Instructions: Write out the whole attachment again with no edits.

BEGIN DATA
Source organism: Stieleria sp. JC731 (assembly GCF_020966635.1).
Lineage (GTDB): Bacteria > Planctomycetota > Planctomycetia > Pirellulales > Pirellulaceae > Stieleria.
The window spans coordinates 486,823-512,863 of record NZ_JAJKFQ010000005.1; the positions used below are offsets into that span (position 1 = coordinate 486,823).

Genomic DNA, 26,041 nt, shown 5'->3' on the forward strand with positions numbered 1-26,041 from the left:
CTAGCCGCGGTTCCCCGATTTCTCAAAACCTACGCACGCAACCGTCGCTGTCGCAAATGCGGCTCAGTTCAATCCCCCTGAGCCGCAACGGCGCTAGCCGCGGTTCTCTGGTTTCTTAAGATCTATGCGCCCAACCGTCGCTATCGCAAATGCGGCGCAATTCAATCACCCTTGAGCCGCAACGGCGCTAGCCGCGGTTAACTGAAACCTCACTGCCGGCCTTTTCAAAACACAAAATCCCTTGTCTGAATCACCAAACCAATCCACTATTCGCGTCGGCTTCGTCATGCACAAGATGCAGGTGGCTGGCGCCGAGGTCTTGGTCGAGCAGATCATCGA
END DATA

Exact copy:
Source organism: Stieleria sp. JC731 (assembly GCF_020966635.1).
Lineage (GTDB): Bacteria > Planctomycetota > Planctomycetia > Pirellulales > Pirellulaceae > Stieleria.
The window spans coordinates 486,823-512,863 of record NZ_JAJKFQ010000005.1; the positions used below are offsets into that span (position 1 = coordinate 486,823).

Genomic DNA, 26,041 nt, shown 5'->3' on the forward strand with positions numbered 1-26,041 from the left:
CTAGCCGCGGTTCCCCGATTTCTCAAAACCTACGCACGCAACCGTCGCTGTCGCAAATGCGGCTCAGTTCAATCCCCCTGAGCCGCAACGGCGCTAGCCGCGGTTCTCTGGTTTCTTAAGATCTATGCGCCCAACCGTCGCTATCGCAAATGCGGCGCAATTCAATCACCCTTGAGCCGCAACGGCGCTAGCCGCGGTTAACTGAAACCTCACTGCCGGCCTTTTCAAAACACAAAATCCCTTGTCTGAATCACCAAACCAATCCACTATTCGCGTCGGCTTCGTCATGCACAAGATGCAGGTGGCTGGCGCCGAGGTCTTGGTCGAGCAGATCATCGA